WOMEN'S SHOES

WOMEN'S SHOES
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Men will probably have no appreciation of the difficulties women have in finding shoes that are comfortable and fit well. In fact, many shoe manufacturers do not consider the shape of the average woman's foot when creating the newest fashions. Many foot problems seen by podiatrists and orthopaedic surgeons are caused by improperly
fitting shoes.

This problem was highlighted in a study done by the Council on Women's Shoewear of the American Orthopaedic Foot and Ankle Society. This study reported on the feet of 356 women. The width of the bare foot was measured while each woman was standing. The authors of the study found that:

  • 88% of those studied had shoes that were narrower than the foot by at least 1cm.
  • 80% of the studies reported some foot pain.
  • Almost 80% of the women had some major forefoot deformity (bunions, hammer toes, calluses under metatarsals or small toe bunions).
  • The average width of the foot ranged from 7-11cm.
  • These statistics cause concern because it makes one believe that there is a large portion of women who are wearing shoes too narrow,
    causing foot pain and deformities.

WOMEN'S SHOES QUICKLINKS

Facts about women's feet

The front portion of a woman's foot (forefoot) will spread after the age of 20 years, and the size of the shoe usually goes up during that period. As the forefoot spreads, the heel stays the same size because the heel is only a single bone. This creates a problem in fitting shoes; if you fit the forefoot, the heel slips off, and if you fit the heel the forefoot is squeezed into the shoe.

Common problems and deformities

These are some of the more common foot deformities and problems that are directly related to women wearing shoes that are too small and heels that are too high. The most common is a bunion. A bunion is a swelling on the inside of the forefoot. Bunions are caused when the great toe veers to the outside of the foot, and the bunion veers to the inside. Bunions are more common in shoe-wearing cultures. The pain is caused by pressure on the actual bunion and most bunion pain can be relieved by wearing shoes that are wider and deeper.
We provide personalised advice for every visitor.

Calluses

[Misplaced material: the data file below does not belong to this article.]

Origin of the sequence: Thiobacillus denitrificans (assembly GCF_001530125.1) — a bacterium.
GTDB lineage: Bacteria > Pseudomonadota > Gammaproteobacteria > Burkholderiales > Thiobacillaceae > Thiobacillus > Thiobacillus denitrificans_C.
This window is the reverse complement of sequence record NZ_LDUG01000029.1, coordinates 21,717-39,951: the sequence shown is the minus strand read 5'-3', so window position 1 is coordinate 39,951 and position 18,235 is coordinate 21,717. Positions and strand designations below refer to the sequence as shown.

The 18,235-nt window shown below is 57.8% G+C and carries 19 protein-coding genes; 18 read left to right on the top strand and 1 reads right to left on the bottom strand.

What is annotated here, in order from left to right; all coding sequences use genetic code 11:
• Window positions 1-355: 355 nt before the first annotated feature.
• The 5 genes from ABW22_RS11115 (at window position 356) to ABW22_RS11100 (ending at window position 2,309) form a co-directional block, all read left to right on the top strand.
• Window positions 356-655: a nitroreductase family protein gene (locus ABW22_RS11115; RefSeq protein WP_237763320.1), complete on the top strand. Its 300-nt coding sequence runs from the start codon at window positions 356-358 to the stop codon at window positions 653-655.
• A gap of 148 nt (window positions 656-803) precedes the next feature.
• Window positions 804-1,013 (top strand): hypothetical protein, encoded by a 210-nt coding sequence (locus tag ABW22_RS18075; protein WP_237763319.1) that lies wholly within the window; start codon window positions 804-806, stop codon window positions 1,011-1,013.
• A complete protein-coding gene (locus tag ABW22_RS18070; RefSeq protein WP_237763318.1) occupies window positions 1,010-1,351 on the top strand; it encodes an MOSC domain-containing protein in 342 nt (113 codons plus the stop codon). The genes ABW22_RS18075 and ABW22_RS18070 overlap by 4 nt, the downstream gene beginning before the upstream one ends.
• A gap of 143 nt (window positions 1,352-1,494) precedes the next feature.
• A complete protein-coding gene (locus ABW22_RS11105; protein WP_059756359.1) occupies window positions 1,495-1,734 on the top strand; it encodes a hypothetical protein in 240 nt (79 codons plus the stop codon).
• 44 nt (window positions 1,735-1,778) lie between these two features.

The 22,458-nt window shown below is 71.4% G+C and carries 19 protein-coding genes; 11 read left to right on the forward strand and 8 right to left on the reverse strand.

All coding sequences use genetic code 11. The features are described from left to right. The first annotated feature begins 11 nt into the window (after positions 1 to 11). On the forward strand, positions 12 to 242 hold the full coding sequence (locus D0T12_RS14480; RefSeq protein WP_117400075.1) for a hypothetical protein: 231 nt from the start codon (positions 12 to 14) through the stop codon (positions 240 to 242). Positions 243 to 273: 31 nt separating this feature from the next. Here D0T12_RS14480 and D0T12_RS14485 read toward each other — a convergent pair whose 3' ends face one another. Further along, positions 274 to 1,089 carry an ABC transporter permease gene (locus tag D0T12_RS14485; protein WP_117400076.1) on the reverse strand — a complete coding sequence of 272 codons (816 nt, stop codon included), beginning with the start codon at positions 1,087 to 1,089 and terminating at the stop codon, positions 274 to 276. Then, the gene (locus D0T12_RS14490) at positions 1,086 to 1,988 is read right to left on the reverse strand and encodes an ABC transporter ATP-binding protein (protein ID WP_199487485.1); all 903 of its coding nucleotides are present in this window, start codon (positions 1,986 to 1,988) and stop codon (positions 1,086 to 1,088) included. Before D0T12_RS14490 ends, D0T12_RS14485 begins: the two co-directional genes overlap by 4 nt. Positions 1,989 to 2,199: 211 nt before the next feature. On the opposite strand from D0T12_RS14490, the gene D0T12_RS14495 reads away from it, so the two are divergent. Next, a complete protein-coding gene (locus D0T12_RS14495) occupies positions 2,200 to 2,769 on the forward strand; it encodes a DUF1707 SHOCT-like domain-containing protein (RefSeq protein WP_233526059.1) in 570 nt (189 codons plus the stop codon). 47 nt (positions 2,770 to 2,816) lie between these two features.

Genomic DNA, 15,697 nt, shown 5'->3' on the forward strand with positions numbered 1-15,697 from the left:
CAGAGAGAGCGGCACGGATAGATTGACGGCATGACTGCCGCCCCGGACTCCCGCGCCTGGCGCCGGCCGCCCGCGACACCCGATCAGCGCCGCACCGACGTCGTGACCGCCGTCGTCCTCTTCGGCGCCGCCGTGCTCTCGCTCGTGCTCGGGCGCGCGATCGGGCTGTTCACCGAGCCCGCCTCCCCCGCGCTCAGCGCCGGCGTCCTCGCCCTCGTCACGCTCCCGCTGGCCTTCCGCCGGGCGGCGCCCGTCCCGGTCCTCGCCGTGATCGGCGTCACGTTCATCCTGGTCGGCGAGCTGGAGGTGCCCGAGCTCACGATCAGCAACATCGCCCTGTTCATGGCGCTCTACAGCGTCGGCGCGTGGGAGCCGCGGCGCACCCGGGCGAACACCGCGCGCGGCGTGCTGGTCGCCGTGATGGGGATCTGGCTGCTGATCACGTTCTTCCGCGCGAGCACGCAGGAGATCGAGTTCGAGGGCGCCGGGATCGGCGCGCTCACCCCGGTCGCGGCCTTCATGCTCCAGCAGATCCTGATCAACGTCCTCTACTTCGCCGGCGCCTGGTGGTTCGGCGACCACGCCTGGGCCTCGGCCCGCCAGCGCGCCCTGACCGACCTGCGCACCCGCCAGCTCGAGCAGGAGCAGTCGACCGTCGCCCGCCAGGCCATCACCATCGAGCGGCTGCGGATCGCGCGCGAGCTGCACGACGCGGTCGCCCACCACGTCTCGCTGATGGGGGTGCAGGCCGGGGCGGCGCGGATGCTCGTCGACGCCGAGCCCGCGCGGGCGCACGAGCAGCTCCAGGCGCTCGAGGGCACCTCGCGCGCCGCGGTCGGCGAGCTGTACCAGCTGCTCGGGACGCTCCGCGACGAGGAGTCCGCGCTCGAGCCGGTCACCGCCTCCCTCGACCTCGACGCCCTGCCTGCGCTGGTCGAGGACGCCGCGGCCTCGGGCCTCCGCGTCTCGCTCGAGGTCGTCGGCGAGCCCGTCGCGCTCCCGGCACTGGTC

Many women get Calluses under the front portion of their feet by jamming their foot into a shoe that is too narrow. Most of these calluses can be alleviated by changing to a wider, deeper shoe and/or by placing metatarsal pads in the front part of the shoe to redistribute the weight.

Other problems

Some women get hard corns on the tops of their toes that are often associated with hammer toes or claw toes. The toes become permanently bent, crooked or cocked up from being in the same position, especially in tight high heels. Many of these problems can be alleviated by wearing a wider, deeper shoe with flatter heels.

Some women complain of intermittent burning pain in the foot. They often have to stop and remove the shoe or rub the foot. This is typical of neuroma pain. This condition is a pinched nerve in the foot between two bones in the forefoot. It is really like a callus along the nerve from excessive pressure inside the foot rather than a tumour. Relief can be obtained by widening the shoe and lowering the heel.

These conditions can be seen without shoes, but there is no doubt that they can be caused and aggravated by improperly fitting shoes.
Here are some guidelines for shopping for proper fitting shoes:

  • Measure your foot with your full weight on it. Then take a six-inch ruler with you and measure the shoe.
  • Shop at the end of the day, when whatever swelling is present usually will be there.
  • Avoid seams on painful areas
  • Exercise shoes should be as wide as your widest foot. Often boys or men's shoes are cut more generously.
  • There is no standardisation for sizes in women's fashion, so you must measure the shoe you are trying in the store.
  • Don't buy shoes that are too small and expect them to break in.
  • Wear a heel that is reasonable but fashionable.

Thanks to Dr Martin Sullivan for the information in this Pamphlet.

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